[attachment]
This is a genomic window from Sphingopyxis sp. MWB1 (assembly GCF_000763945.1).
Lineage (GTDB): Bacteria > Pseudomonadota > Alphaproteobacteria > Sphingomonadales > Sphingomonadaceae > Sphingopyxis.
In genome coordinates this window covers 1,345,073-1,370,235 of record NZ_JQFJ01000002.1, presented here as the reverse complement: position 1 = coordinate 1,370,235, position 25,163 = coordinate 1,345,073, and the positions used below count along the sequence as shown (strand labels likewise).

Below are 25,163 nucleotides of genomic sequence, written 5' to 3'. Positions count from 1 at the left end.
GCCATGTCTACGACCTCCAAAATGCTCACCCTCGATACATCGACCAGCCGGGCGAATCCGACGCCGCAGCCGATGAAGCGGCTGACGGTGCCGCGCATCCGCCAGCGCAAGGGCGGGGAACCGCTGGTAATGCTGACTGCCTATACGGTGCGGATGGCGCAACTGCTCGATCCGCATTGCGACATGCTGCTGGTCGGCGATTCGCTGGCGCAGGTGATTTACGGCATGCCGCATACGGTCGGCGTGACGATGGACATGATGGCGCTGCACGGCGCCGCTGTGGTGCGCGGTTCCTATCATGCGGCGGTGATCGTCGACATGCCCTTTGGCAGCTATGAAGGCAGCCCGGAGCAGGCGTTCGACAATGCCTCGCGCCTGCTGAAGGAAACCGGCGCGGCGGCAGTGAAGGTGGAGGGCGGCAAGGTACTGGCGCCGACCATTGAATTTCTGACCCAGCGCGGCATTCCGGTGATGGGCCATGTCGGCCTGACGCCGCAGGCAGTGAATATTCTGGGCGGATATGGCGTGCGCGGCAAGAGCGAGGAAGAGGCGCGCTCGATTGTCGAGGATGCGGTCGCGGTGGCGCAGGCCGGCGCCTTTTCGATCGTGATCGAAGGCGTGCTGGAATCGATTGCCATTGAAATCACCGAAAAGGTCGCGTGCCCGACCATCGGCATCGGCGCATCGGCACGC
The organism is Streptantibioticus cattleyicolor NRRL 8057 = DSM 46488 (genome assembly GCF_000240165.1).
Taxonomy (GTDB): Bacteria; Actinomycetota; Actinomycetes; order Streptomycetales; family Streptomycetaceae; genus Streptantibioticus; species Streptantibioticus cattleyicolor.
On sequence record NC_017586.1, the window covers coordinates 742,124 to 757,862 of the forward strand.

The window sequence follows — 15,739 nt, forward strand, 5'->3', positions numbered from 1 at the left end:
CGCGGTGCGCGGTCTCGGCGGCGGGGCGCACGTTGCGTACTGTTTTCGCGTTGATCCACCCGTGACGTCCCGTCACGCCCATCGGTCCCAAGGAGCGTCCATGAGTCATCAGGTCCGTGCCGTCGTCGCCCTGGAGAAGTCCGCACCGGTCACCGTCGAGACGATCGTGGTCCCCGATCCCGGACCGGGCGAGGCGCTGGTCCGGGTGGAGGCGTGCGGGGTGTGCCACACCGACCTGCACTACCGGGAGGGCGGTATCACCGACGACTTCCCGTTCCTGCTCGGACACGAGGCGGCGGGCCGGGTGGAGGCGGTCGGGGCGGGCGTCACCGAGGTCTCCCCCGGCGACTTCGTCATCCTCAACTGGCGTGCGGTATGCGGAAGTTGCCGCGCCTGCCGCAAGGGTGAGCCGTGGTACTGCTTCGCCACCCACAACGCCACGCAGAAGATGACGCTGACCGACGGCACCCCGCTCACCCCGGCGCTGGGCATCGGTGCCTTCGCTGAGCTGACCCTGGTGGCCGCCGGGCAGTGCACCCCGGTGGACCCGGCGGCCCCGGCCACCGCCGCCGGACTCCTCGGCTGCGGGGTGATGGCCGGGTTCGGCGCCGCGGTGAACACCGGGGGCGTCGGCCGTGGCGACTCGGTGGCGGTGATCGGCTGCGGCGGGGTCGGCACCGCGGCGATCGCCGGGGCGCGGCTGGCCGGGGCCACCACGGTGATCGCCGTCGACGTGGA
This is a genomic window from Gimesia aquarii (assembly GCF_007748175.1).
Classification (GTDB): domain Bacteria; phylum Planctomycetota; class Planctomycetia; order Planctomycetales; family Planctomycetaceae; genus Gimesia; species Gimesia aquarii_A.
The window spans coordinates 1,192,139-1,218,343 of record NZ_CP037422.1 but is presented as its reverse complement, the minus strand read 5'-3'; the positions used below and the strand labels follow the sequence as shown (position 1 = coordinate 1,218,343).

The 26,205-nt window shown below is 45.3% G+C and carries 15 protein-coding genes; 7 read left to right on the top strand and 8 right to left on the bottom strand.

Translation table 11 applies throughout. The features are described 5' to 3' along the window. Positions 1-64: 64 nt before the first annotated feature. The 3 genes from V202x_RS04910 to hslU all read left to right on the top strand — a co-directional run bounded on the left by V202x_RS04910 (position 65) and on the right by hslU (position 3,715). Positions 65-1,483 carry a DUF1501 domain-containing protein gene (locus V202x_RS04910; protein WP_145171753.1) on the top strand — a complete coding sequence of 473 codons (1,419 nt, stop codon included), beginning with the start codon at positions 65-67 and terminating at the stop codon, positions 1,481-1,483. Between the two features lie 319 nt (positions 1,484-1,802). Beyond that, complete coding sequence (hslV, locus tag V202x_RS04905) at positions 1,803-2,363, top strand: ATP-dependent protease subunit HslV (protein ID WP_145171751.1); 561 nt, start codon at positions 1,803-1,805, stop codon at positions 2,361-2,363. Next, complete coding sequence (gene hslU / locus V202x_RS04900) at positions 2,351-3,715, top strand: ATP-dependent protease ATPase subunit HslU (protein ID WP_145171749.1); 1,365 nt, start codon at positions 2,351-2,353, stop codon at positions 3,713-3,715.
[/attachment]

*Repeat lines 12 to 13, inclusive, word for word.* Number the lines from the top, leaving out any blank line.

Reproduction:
Classification (GTDB): domain Bacteria; phylum Planctomycetota; class Planctomycetia; order Planctomycetales; family Planctomycetaceae; genus Gimesia; species Gimesia aquarii_A.
The window spans coordinates 1,192,139-1,218,343 of record NZ_CP037422.1 but is presented as its reverse complement, the minus strand read 5'-3'; the positions used below and the strand labels follow the sequence as shown (position 1 = coordinate 1,218,343).